In the last 20 years the world has saved over 50 million children’s lives and reduced maternal mortality by one third. The American people and their partners can feel very proud of their contributions to these extraordinary achievements. With prospects for ending preventable child and maternal deaths, an AIDS-free generation, and the foundations for universal health coverage, future generations will look back at this period as a turning point in the history of global health.

Ariel Pablos-Méndez as a small child. Photo: USAID

Today, USAID Administrator Dr. Rajiv Shah will launch the Every Child Deserves a 5th Birthday campaign to educate Americans on the disparity in child survival rates and make them more aware of our incredible capacity to save children’s lives. We also hope to rally the child survival community – bringing together the various partnerships and initiatives that are the backbone of child survival – to mobilize the world toward the goal of ending preventable child deaths.

While global under-five mortality has been declining, about 7 million children under the age of five still die annually. Roughly 40 percent of these deahs occur in the first month of life, among highly vulnerable newborns. Many children, at greatest risk of dying before their fifth birthday live in remove villages or in underserved urban areas. USAID focuses its work on 24 countries that account for more than 70 percent of child deaths. Nearly half of all child deaths occur in just five of these countries: India, Nigeria, the Democratic Republic of Congo, Pakistan, and Ethiopia.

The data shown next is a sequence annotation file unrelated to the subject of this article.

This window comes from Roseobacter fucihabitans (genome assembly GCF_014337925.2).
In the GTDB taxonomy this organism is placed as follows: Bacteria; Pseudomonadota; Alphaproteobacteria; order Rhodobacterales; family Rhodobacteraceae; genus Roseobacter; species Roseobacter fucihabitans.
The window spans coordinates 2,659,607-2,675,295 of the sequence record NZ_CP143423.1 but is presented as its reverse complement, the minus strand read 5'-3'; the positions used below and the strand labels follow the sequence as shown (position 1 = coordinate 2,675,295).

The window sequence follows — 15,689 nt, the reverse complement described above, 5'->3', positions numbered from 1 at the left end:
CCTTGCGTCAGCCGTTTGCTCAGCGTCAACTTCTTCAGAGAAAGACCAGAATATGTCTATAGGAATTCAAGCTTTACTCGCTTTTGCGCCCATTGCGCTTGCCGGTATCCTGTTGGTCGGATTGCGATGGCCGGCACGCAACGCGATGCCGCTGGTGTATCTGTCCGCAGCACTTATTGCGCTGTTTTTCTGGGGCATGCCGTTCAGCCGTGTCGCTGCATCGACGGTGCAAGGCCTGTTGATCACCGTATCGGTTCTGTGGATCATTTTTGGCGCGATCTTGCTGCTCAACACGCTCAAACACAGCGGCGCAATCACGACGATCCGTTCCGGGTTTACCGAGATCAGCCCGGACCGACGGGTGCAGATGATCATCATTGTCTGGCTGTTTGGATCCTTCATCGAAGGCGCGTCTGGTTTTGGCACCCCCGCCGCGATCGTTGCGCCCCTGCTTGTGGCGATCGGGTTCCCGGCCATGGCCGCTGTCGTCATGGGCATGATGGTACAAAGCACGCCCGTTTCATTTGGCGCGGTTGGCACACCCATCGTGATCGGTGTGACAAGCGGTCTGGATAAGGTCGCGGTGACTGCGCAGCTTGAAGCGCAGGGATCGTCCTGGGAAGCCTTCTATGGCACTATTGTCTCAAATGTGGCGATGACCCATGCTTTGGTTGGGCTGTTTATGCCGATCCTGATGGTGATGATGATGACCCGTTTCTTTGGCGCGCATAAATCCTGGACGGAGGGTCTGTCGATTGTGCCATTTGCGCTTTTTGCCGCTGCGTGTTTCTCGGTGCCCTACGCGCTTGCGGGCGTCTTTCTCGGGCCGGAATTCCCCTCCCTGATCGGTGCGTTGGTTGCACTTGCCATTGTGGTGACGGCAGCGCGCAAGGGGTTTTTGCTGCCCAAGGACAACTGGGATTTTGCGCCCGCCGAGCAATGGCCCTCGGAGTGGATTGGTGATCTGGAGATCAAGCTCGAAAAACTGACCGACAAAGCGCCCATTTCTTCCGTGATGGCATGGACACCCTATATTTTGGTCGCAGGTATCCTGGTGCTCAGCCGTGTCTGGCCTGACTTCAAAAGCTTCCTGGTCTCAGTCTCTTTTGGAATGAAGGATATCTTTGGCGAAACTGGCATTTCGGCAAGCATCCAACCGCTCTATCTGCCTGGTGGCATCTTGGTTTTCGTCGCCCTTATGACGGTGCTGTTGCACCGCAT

USAID focuses on saving lives at birth and ending preventable child deaths. Family planning and birth spacing for the mother, providing prophylaxis and treatment for malaria, tuberculosis, and HIV to mothers who have experienced the impact of these diseases, and safe labor and delivery will all enhance the health of children. Advancements in vaccines, better management of chronic conditions affecting the mother and child, such as malnutrition and HIV, and improvements in environmental factors such as poor sanitation will further accelerate needed progress in child mortality. To protect children in the first five years of life, USAID will increasingly rely on low-cost, easy-to-use interventions that achieve highest impact by preventing and treating the leading causes of child death: pneumonia, diarrhea, prematurity, asphyxia, malaria, and newborn sepsis. Strengthening health systems will save lives and secure development gains by ensuring access for all to appropriate health services at an affordable cost.

USAID has recently released its Global Health Strategic Framework, which sets the direction of the global health sector for FY 2012-2016. It incorporates the principles of the Global Health Initiative (GHI), which form the foundation of our work, is set within USAID’s core development mission and priorities, and promotes an inclusive and integrated approach to global health across the U.S. Government for a more effective and efficient approach to sustainable global health outcomes.